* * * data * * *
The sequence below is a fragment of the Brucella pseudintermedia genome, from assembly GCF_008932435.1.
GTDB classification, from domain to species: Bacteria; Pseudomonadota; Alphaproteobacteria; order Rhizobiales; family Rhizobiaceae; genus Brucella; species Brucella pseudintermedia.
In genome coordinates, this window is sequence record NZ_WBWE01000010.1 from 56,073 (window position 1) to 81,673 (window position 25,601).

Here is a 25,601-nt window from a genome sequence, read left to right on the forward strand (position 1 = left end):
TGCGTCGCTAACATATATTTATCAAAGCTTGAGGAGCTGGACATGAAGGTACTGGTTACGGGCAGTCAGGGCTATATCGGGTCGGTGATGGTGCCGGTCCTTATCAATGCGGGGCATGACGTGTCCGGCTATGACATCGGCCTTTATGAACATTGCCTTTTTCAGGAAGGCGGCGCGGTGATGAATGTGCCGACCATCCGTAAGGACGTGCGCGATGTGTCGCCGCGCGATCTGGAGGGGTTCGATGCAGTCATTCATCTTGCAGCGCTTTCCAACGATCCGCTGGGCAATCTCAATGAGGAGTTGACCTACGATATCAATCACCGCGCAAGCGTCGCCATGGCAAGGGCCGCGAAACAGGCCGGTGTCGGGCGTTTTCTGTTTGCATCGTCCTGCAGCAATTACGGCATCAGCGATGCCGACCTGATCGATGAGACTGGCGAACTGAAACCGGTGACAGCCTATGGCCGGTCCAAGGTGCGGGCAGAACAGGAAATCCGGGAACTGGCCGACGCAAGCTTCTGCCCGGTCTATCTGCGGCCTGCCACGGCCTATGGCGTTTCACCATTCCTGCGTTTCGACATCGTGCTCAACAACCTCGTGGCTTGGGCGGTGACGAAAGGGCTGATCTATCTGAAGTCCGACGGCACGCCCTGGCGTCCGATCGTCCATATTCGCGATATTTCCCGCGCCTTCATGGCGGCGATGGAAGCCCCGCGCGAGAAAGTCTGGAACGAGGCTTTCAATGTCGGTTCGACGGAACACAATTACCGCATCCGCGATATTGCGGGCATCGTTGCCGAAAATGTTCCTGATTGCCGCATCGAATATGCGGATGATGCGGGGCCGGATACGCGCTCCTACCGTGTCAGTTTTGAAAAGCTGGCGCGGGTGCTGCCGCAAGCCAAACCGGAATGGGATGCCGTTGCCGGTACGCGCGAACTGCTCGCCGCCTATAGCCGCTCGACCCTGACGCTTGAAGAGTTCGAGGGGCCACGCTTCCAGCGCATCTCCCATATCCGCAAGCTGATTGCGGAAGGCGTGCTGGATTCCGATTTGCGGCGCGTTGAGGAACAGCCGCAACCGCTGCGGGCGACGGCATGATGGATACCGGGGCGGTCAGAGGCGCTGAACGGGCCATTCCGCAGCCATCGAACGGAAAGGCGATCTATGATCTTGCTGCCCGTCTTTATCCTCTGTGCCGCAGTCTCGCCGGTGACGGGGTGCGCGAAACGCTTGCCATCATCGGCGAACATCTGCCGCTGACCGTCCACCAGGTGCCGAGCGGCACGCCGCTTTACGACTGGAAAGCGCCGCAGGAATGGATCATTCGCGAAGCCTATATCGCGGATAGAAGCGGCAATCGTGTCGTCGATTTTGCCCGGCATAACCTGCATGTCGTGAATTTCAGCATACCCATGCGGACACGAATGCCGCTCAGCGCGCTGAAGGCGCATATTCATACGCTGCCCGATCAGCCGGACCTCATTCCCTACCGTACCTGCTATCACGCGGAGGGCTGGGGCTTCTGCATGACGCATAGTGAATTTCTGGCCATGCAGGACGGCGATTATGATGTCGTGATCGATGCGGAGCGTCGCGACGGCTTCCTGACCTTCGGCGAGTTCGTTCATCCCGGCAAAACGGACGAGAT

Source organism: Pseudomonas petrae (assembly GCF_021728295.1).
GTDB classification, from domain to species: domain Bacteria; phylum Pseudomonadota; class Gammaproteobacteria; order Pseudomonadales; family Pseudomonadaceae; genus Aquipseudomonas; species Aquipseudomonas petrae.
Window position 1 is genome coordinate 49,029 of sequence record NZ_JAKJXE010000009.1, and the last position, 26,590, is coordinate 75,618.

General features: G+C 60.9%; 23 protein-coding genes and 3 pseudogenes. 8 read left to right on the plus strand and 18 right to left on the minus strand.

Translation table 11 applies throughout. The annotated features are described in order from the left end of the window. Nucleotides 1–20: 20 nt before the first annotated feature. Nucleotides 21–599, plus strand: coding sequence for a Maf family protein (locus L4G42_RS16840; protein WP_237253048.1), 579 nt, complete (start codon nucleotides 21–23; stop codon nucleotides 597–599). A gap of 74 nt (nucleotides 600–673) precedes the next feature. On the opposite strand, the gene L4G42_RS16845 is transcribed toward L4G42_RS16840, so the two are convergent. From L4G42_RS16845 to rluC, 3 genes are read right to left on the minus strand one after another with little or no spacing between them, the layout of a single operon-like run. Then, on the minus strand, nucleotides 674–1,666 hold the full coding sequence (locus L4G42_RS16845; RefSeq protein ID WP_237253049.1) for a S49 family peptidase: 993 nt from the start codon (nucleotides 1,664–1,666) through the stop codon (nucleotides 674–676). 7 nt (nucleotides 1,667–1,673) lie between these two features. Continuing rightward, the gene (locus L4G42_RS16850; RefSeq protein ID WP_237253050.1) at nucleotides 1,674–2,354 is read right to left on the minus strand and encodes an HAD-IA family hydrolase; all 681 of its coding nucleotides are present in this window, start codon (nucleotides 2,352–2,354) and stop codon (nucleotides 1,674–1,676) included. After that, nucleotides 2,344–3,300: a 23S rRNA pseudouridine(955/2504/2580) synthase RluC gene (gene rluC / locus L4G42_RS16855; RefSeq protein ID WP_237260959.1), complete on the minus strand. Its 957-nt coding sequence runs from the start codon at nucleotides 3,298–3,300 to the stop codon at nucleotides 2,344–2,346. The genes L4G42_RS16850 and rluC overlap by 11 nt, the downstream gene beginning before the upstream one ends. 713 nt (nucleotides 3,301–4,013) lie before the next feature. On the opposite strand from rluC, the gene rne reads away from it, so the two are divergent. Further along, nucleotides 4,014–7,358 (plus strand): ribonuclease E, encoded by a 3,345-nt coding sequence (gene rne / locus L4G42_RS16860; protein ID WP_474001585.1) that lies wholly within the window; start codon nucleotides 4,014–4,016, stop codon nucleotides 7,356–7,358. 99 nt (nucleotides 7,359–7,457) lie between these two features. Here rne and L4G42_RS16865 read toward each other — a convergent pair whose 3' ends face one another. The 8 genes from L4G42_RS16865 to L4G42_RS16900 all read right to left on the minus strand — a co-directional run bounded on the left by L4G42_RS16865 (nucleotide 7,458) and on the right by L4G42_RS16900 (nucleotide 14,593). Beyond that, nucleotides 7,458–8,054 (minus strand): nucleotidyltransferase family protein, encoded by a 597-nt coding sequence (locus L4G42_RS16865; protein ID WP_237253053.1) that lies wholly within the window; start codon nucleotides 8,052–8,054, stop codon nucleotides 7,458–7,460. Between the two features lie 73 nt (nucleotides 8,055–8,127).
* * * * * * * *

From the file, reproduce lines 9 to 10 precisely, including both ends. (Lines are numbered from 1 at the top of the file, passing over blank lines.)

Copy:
General features: G+C 60.9%; 23 protein-coding genes and 3 pseudogenes. 8 read left to right on the plus strand and 18 right to left on the minus strand.

Translation table 11 applies throughout. The annotated features are described in order from the left end of the window. Nucleotides 1–20: 20 nt before the first annotated feature. Nucleotides 21–599, plus strand: coding sequence for a Maf family protein (locus L4G42_RS16840; protein WP_237253048.1), 579 nt, complete (start codon nucleotides 21–23; stop codon nucleotides 597–599). A gap of 74 nt (nucleotides 600–673) precedes the next feature. On the opposite strand, the gene L4G42_RS16845 is transcribed toward L4G42_RS16840, so the two are convergent. From L4G42_RS16845 to rluC, 3 genes are read right to left on the minus strand one after another with little or no spacing between them, the layout of a single operon-like run. Then, on the minus strand, nucleotides 674–1,666 hold the full coding sequence (locus L4G42_RS16845; RefSeq protein ID WP_237253049.1) for a S49 family peptidase: 993 nt from the start codon (nucleotides 1,664–1,666) through the stop codon (nucleotides 674–676). 7 nt (nucleotides 1,667–1,673) lie between these two features. Continuing rightward, the gene (locus L4G42_RS16850; RefSeq protein ID WP_237253050.1) at nucleotides 1,674–2,354 is read right to left on the minus strand and encodes an HAD-IA family hydrolase; all 681 of its coding nucleotides are present in this window, start codon (nucleotides 2,352–2,354) and stop codon (nucleotides 1,674–1,676) included. After that, nucleotides 2,344–3,300: a 23S rRNA pseudouridine(955/2504/2580) synthase RluC gene (gene rluC / locus L4G42_RS16855; RefSeq protein ID WP_237260959.1), complete on the minus strand. Its 957-nt coding sequence runs from the start codon at nucleotides 3,298–3,300 to the stop codon at nucleotides 2,344–2,346. The genes L4G42_RS16850 and rluC overlap by 11 nt, the downstream gene beginning before the upstream one ends. 713 nt (nucleotides 3,301–4,013) lie before the next feature. On the opposite strand from rluC, the gene rne reads away from it, so the two are divergent. Further along, nucleotides 4,014–7,358 (plus strand): ribonuclease E, encoded by a 3,345-nt coding sequence (gene rne / locus L4G42_RS16860; protein ID WP_474001585.1) that lies wholly within the window; start codon nucleotides 4,014–4,016, stop codon nucleotides 7,356–7,358. 99 nt (nucleotides 7,359–7,457) lie between these two features. Here rne and L4G42_RS16865 read toward each other — a convergent pair whose 3' ends face one another. The 8 genes from L4G42_RS16865 to L4G42_RS16900 all read right to left on the minus strand — a co-directional run bounded on the left by L4G42_RS16865 (nucleotide 7,458) and on the right by L4G42_RS16900 (nucleotide 14,593). Beyond that, nucleotides 7,458–8,054 (minus strand): nucleotidyltransferase family protein, encoded by a 597-nt coding sequence (locus L4G42_RS16865; protein ID WP_237253053.1) that lies wholly within the window; start codon nucleotides 8,052–8,054, stop codon nucleotides 7,458–7,460. Between the two features lie 73 nt (nucleotides 8,055–8,127).